Bullying isn’t a new phenomenon. It’s something that’s persistently been a problem among children and teens, and it’s a problem that’s evolved as we’ve gone online. Do you know how to handle a child being bullied?
It’s pretty astounding to think about how big of an issue bullying is. A 2017 report found that about 20 percent of students nationwide between the ages of 12 and 18 have experienced bullying in some form.
It’s a common problem, but one that can often leave parents wondering how to handle it.
Teresa Stewart, family nurse practitioner with West Tennessee Medical Group, has some tips for parents if they believe their child is being bullied. Read on to learn more.
What Bullying Is
Before we dive into what to do if you believe your child is dealing with bullying, let’s first define what bullying looks like.
In 2014, the Centers for Disease Control and Prevention created the first federal definition: Bullying is defined by unwanted aggressive behavior, an observed or perceived power imbalance, and the repetition or high likelihood of repetition of bullying behaviors.
The latter information is important, because it helps to separate a one-time instance of poor or abusive behavior from a pattern of bully-like incidents.
Bullying can take on many forms, including:
- Hitting, punching or beating
- Teasing, name-calling or threats
- Intimidation or social exclusion
- Sexual or racist behaviors
Cyberbullying has become more and more common over the past decades as we spend more time online. This type of bullying can essentially occur on any type of electronic device, through social media, emails, apps, messaging, chat boards and even gaming.
If your child is spending more time online while learning virtually, it’s especially important to pay close attention to those interactions and watch for signs of bullying.
Signs of Bullying to Watch For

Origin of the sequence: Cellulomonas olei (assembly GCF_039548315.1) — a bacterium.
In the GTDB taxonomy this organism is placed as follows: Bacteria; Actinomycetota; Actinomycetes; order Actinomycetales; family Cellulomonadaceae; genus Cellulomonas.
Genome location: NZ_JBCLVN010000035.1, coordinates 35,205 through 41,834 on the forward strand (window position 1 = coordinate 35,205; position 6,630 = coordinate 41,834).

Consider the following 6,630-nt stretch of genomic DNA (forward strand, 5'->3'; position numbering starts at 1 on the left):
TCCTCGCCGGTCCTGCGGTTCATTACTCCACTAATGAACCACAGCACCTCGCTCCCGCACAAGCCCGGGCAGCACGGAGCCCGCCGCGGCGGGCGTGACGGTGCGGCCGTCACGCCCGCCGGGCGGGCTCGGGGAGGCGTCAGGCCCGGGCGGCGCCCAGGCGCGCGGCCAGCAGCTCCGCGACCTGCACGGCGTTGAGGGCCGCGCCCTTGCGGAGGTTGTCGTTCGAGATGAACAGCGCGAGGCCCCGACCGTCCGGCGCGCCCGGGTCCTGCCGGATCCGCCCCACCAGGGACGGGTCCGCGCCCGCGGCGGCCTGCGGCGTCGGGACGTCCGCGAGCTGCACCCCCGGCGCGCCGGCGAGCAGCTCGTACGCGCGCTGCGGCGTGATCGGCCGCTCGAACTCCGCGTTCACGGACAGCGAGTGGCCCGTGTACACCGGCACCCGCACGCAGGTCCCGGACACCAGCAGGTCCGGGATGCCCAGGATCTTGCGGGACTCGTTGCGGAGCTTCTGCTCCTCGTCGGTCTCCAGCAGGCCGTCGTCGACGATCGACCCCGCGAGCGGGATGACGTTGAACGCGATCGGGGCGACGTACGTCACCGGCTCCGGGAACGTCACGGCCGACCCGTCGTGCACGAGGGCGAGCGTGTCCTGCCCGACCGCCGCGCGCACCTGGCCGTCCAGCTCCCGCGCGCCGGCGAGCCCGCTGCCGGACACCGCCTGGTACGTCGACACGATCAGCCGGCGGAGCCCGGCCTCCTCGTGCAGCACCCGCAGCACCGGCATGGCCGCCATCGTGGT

Believe your child may be being bullied? It can sometimes be challenging to tell, especially if there are no outward signs of violence. But there are some signs you can look for:
- Having few friends or losing friends over time
- Being afraid or reticent about going to school
- Making up excuses not to go to school
- Losing interest in schoolwork or doing poorly academically
- Being sad, moody, or teary when coming home from school or finishing virtual school
- Complaining of frequent headaches or stomach troubles
- Having trouble sleeping
- Experiencing a change of appetite
Beyond these signs, you can also keep an eye for the more-obvious signs involved in physical bullying, including unexplained cuts and bruises or torn or damaged belongings.
What to Do if Your Child Is Being Bullied
If you spot signs of bullying in your child or he or she reports being bullied, there are some steps you can take to help.
The first is to assess the problem and react in a calming and comforting way. In many cases, kids are reluctant to share that they’re being bullied because they’re afraid of the reaction, so you want to ensure your child feels embraced in a positive way.
Once you’ve asked your child for details about what’s going on, it’s important to reassure your child that he or she is not to blame. This is important, because it is common for children and teens to blame themselves for the behavior of others.
If the bullying is related to school, your next step is to talk with the school. Inform your child’s teacher(s) and the administration about what your child is dealing with, and ask questions about how your child interacts with others and about protocols in place to stop such behavior. Because they’re in a position to intervene in the case of additional bullying, it is important to ensure they have a complete understanding of what’s going on.
If your child is involved in virtual learning, encourage the teacher to establish clear rules and guidelines for behavior. With students online more while learning in this format, cyberbullying increases, which makes it important for both parents and teachers to keep an eye on what’s occurring online during and after school hours.
It’s also important to talk with your child about how to avoid and handle future instances of bullying. Teach your child to stay with other children and avoid the bully if at all possible, remain calm, ignore the bully, and tell an adult if any harassing or abusive behavior takes place.
Finally, if physical abuse was part of the bullying your child faced, seek medical attention. Even if the signs of bullying are subtle or not painful, a medical provider can help your child sort through emotions and feelings related to being bullied—and help you determine the next steps.
If you believe your child is being bullied, it may be helpful to talk with a pediatrician or family medicine provider who can guide you toward helpful resources.FIND A PROVIDER HERE.